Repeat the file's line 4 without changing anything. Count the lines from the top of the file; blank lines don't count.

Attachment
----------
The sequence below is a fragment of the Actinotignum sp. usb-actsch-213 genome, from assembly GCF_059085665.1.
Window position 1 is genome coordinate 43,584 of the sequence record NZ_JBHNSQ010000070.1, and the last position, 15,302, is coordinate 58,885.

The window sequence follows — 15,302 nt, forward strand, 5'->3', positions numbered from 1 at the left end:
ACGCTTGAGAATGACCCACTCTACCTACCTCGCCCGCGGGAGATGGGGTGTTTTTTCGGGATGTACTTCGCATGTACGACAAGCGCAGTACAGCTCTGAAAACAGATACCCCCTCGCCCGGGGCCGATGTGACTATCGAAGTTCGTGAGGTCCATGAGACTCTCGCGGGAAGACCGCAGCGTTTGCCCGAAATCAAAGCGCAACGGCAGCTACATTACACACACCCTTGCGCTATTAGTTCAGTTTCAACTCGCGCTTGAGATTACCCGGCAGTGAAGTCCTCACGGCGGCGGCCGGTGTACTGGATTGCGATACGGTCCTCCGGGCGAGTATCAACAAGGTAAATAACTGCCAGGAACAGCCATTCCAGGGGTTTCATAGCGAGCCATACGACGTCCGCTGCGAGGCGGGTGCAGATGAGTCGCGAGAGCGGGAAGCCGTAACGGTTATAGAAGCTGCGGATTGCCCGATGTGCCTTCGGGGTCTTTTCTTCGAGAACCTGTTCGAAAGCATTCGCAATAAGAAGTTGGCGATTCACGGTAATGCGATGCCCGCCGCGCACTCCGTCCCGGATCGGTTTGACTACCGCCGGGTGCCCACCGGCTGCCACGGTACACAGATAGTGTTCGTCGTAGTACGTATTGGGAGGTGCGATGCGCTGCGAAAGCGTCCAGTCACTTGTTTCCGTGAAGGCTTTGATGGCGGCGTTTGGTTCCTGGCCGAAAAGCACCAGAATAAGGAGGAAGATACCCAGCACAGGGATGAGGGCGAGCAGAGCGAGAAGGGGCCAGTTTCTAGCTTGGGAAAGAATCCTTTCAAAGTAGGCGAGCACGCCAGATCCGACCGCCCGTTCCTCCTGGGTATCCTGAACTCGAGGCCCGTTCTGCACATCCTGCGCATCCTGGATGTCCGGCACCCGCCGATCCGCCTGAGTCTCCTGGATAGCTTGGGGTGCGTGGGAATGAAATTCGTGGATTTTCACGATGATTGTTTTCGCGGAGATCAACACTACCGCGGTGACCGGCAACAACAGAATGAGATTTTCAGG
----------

ACGCTTGAGAATGACCCACTCTACCTACCTCGCCCGCGGGAGATGGGGTGTTTTTTCGGGATGTACTTCGCATGTACGACAAGCGCAGTACAGCTCTGAAAACAGATACCCCCTCGCCCGGGGCCGATGTGACTATCGAAGTTCGTGAGGTCCATGAGACTCTCGCGGGAAGACCGCAGCGTTTGCCCGAAATCAAAGCGCAACGGCAGCTACATTACACACACCCTTGCGCTATTAGTTCAGTTTCAACTCGCGCTTGAGATTACCCGGCAGTGAAGTCCTCACGGCGGCGGCCGGTGTACTGGATTGCGATACGGTCCTCCGGGCGAGTATCAACAAGGTAAATAACTGCCAGGAACAGCCATTCCAGGGGTTTCATAGCGAGCCATACGACGTCCGCTGCGAGGCGGGTGCAGATGAGTCGCGAGAGCGGGAAGCCGTAACGGTTATAGAAGCTGCGGATTGCCCGATGTGCCTTCGGGGTCTTTTCTTCGAGAACCTGTTCGAAAGCATTCGCAATAAGAAGTTGGCGATTCACGGTAATGCGATGCCCGCCGCGCACTCCGTCCCGGATCGGTTTGACTACCGCCGGGTGCCCACCGGCTGCCACGGTACACAGATAGTGTTCGTCGTAGTACGTATTGGGAGGTGCGATGCGCTGCGAAAGCGTCCAGTCACTTGTTTCCGTGAAGGCTTTGATGGCGGCGTTTGGTTCCTGGCCGAAAAGCACCAGAATAAGGAGGAAGATACCCAGCACAGGGATGAGGGCGAGCAGAGCGAGAAGGGGCCAGTTTCTAGCTTGGGAAAGAATCCTTTCAAAGTAGGCGAGCACGCCAGATCCGACCGCCCGTTCCTCCTGGGTATCCTGAACTCGAGGCCCGTTCTGCACATCCTGCGCATCCTGGATGTCCGGCACCCGCCGATCCGCCTGAGTCTCCTGGATAGCTTGGGGTGCGTGGGAATGAAATTCGTGGATTTTCACGATGATTGTTTTCGCGGAGATCAACACTACCGCGGTGACCGGCAACAACAGAATGAGATTTTCAGG